- Sand and peat from building excavation activities are being mixed with chipped wood waste from construction to create topsoil onsite for landscaping and native species replanting
- Local, natural products are incorporated in construction plans such as the crushed oyster shell parking lot instead of non-porous paving materials
- Development of a complex integrated strategy to meet the challenges of the water cycle for domestic, waste, storm, and fire suppression through rain water harvesting and storage
- The aquifer underlying the site will be used for domestic (potable) water.
- On-site tertiary treatment of all water used on site. The tertiary biological treatment area will reduce the BOD, TSS and TN concentration to less than 10mg/L. The tertiary filtration and UV disinfection area will reduce colloidal material followed by UV disinfection to reduce fecal coliform bacteria to non-detected levels. The use of constructed wetlands will provide further polishing of effluent prior to release.
- Reduction of water use through recycling and rainwater harvesting. Rainwater will be harnessed and stored for use in low-flow water conserving faucets and dual-flush toilets thus minimizing the potable water used in the sanitary waste system.
- Integrated storm water management including the creation of ponds and manufactured wetlands
- An implementation strategy which includes the incorporation of VIU student input into the project where appropriate, training experiences and on going interpretative functions
- Reduction and recycling of waste materials from construction where possible
Building Passive Design Features
- Natural ventilation: The building is designed to take advantage of natural ventilation. Mechanical ventilation heat will be recovered through a rotary heat exchanger.
- Daylighting: The building’s occupied spaces are designed to be naturally lit, not requiring artificial lighting during daylight hours.
- Engineered wall assembly to minimize thermal heat loss.
- The building structure has been designed to utilize common grades of lumber and innovative composite beams as a structural deck system for the floor and roof assemblies. Wood has a much lower embodied energy content that steel.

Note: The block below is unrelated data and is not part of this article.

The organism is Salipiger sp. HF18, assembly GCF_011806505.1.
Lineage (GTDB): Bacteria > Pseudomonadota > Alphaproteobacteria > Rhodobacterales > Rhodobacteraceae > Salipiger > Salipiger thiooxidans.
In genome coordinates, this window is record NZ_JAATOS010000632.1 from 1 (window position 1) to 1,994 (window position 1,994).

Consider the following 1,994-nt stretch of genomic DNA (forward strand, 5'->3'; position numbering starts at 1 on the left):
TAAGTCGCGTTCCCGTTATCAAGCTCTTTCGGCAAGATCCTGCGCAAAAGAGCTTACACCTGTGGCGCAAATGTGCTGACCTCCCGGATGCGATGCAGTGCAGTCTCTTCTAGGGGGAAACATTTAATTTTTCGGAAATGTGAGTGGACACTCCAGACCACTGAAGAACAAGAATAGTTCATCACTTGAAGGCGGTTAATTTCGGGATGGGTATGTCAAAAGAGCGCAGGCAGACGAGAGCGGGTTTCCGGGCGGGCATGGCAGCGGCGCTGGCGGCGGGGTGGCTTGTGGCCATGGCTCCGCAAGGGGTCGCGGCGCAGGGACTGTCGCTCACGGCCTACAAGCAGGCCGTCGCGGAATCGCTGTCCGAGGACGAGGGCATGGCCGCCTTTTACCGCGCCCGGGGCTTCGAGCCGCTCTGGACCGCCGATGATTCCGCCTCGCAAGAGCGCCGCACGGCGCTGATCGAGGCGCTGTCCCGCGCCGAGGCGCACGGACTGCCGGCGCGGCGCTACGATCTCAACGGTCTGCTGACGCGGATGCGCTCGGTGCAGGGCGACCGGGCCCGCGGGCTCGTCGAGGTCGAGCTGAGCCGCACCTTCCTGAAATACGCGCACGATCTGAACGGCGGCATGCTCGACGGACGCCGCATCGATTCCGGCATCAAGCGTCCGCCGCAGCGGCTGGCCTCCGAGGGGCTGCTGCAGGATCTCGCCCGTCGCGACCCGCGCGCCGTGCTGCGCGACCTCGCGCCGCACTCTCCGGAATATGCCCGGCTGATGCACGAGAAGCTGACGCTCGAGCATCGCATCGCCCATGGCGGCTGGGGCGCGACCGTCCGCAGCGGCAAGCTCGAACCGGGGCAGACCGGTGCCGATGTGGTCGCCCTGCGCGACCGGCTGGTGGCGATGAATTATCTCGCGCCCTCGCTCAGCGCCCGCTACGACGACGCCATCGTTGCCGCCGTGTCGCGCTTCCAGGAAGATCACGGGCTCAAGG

- Sanitary Treatment: The on-site tertiary treatment is designed to set standards for local treatment of waste in coastal areas with critical requirements on clean seawater to support shellfish resources. This will involve tertiary on-site treatment as well as final polishing wetland.
- Water Recycling: Rainwater water will be collect and stored in a reservoir tank mounted at the upper end of the site. This system will charge a gravity powered fire suppression system (sprinklers)
- Limiting use of VOC’s (volatile organic compounds) during construction
- The building design embraces a wood first policy. Notable components are 1) structural fir laminated beams have been used for the building skeleton,; 2) a solid wood sub-floor consists of a high percentage of pine beetle wood in solid wood slab construction, 3) interior finishes are largely Douglas fir, 4) Building Sheathing includes cedar panelling.
Energy Efficiency, Conservation and Clean Energy Systems
- Energy Performance Model developed
- Heat Recovery: A central air system will recover much of the energy in exhaust air and systems designed to recover heat from mechanical equipment and drain water will contribute to the low energy consumption
- Geo-Exchange Ocean Heating : A heat exchanger and heat pump system will be employed to extract heat energy from seawater pumped ashore for research activities to heat the building and supplement domestic hot water
- Wood fired biomass boiler as geothermal heat backup system using onsite wood.
- Hydronic radiant heat distribution coupled with displacement ventilation
- High efficiency lighting to reduce lighting loads
- Smart sensors monitor occupancy and daylighting to operate energy systems
- Building Commissioning: The building will be fully commissioned by an independent commissioner to ensure operating efficiency
Quantitative estimate on greenhouse gas emissions
During the design development process an energy analysis was conducted to determine the predicted energy efficiency. A reference building based on the requirements of Natural Resources Canada’s (former) Commercial Building Incentive Program (CBIP) was used to compare to various design options. The final design anticipates that GHG emissions are estimated to be 54.6 tonnes/year, a 15.5 tonnes/year (22 per cent) reduction compared to the baseline building design (70.1 tonnes/year). The current building design is expected to provide a decrease in annual electricity use by 44 MWh/year ($2700 annually, a reduction of more than 75 per cent).